Quite a lot of research goes into the making of each event. Approximately 80% is from libraries, archives, and special collections. Included in this percentage is the fact that, occasionally, the material comes from filing cabinets and records of existing businesses and the personal collections of ordinary people. Felicity Redevelopment is an example of the former. Examples of the later are Stewart Butler and Blanchard “Skip” Ward.
Pre-COVID-19, researching was performed in real, brick-and-mortar locations. Such as The Historic New Orleans Collection-Williams Research Center, Loyola University New Orleans Special Collections & Archives Archival & Manuscript Collections, The Louisiana Research Collection (LaRC), and the Faerie Playhouse.
Online resources come in handy during a pandemic. Check-out the evolving Glossary of LGBTQIA+ terms compiled by Marianna Mezhibovskaya in honor of the 2020 Letters Read season.
Digital newspaper archives are also a wealth of primary source information.
Working backward from our 14th regular programming event—excluding Incubator readings—here is an edited list of resources that helped frame the project narratives.
- Yellow Fever, Race, and Ecology in Nineteenth-Century New Orleans
by Urmi Engineer Willoughby
- History of Tulane School of Public Health and Tropical Medicine: A Timeline
- The Yellow Fever Epidemic of 1905 in New Orleans. An Illustrated Address by Dr. Quitman Kohnke, Health Officer of New Orleans, 1906
- The Great Fever Epidemic in New Orleans, American Experience, PBS
- Bananas, quarantines, and the octopus: United Fruit Company’s PR stunt in Central America by Emily Perkins
- United Fruit Company Timeline
- Louisiana Office of Public Health – Infectious Disease Epidemiology Section – Annual Report 1934
- Yellow Fever Prophylaxis In New Orleans 1905 by Rubert Boyce, M.B., F.R.S.
- The Letters of Edgar Degas. Edited by Theodore Reff
- Degas and the Business of Art. “A Cotton Office in New Orleans” by Marilyn R. Brown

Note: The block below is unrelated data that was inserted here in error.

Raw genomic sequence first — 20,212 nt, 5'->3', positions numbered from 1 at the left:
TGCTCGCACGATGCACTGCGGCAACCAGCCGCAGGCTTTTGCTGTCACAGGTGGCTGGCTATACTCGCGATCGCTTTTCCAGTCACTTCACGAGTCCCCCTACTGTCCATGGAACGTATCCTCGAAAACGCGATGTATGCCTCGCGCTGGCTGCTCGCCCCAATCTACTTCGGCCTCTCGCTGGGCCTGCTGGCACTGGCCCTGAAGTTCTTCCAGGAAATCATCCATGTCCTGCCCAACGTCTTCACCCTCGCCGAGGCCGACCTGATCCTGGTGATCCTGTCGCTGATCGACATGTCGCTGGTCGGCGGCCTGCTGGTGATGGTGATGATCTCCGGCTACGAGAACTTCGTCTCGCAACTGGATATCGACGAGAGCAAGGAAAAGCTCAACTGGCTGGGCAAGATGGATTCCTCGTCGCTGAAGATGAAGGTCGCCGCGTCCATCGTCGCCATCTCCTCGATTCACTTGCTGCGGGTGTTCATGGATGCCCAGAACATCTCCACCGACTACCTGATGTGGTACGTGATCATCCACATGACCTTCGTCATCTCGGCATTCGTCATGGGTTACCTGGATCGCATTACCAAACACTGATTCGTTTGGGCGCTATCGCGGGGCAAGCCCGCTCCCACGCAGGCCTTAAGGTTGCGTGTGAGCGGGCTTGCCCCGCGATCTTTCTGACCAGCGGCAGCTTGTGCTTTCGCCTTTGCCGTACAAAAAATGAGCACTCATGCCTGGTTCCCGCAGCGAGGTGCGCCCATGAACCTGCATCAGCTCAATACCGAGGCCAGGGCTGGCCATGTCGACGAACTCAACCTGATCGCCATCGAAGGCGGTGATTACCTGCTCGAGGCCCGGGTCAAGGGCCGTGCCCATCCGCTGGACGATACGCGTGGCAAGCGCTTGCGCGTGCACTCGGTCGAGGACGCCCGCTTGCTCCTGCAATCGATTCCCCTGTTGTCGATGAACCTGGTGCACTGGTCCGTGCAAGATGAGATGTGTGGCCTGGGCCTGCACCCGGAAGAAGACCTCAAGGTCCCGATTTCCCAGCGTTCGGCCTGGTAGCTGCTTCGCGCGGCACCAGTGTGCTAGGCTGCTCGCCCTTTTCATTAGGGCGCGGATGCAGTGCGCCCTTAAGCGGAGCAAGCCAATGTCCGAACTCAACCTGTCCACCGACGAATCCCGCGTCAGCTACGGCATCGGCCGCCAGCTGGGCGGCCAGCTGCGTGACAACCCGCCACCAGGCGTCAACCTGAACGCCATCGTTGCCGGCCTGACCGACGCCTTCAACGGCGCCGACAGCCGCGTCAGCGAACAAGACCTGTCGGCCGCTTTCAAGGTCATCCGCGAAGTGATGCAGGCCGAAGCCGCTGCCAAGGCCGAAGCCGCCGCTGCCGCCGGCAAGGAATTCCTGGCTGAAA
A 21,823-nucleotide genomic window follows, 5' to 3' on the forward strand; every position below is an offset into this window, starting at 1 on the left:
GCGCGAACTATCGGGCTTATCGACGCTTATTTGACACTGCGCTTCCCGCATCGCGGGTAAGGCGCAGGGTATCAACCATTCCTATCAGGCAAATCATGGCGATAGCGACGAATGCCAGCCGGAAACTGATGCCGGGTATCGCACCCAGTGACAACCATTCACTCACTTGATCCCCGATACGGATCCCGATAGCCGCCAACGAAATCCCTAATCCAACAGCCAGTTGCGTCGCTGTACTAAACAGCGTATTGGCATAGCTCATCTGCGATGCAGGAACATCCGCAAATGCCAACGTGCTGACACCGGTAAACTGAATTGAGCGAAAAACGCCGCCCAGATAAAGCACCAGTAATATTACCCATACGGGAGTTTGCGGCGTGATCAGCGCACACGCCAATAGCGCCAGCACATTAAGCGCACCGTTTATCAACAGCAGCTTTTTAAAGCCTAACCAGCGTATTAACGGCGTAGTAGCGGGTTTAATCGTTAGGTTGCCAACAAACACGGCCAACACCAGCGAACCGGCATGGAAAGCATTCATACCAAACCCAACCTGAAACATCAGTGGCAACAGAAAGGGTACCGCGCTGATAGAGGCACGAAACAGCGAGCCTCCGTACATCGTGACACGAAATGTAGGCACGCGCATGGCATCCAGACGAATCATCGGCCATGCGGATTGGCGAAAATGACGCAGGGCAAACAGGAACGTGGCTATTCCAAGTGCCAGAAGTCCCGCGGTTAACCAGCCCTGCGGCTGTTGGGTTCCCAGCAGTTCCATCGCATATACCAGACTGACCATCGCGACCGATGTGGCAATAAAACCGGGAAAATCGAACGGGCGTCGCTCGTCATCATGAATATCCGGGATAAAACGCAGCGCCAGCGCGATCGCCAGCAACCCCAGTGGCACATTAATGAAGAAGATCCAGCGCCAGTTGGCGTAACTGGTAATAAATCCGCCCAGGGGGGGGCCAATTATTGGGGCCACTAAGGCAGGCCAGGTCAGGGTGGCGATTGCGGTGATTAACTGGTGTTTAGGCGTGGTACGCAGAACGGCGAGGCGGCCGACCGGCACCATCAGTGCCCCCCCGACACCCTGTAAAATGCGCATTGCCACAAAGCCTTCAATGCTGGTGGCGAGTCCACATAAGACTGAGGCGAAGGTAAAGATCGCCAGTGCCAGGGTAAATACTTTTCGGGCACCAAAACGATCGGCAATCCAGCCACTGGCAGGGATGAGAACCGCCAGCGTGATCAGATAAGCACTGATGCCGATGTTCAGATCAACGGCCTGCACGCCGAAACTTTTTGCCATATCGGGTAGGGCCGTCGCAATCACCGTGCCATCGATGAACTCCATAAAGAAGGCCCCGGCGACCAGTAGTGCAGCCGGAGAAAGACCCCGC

- “Miss La La’s” Teeth: Reflections on Degas and “Race” by Marilyn R. Brown
- Degas’s Miss Lala at the Morgan by Marilyn Brown and James Smalls
- A Painterly Eye Capturing a High-Flying Muse. Karen Rosenberg for The New York Times
- Degas in New Orleans: Encounters in the Creole World of Kate Chopin and George Washington Cable by Christopher Benfey
- Degas and New Orleans: A French Impressionist in America. New Orleans Museum of Art, New Orleans, 1999 edited by Gail Feigenbaum.
- 1986 SECLGM Program
- 1950 Employment of Homosexuals and Other Sex Perverts in Government
- Matchine Society, Washington, DC chapter
- Blanchard “Skip” Ward Collection finding aid, LaRC, Tulane University
- “Returning Forest Darlings” Gay Liberationist Sanctuary in the Southeastern Network, 1973–80
- Stewart Butler
- Charlene Schneider and Rich Magill
- LGBT+ Archives Project of Louisiana and their Bibliography
- Library of Congress Subject Headings for Lesbian, Gay, Bisexual, Transgender, Queer and Intersex (LGBTQI) Topics, Indiana University
- The Legal Status of Women in Nineteenth-Century France France by H. D. Lewis
- Baroness de Pontalba
- A Spectacular Mess of a Marriage by Angeline Goreau
- Micaela Leonarda Almonester de Pontalba, the Baroness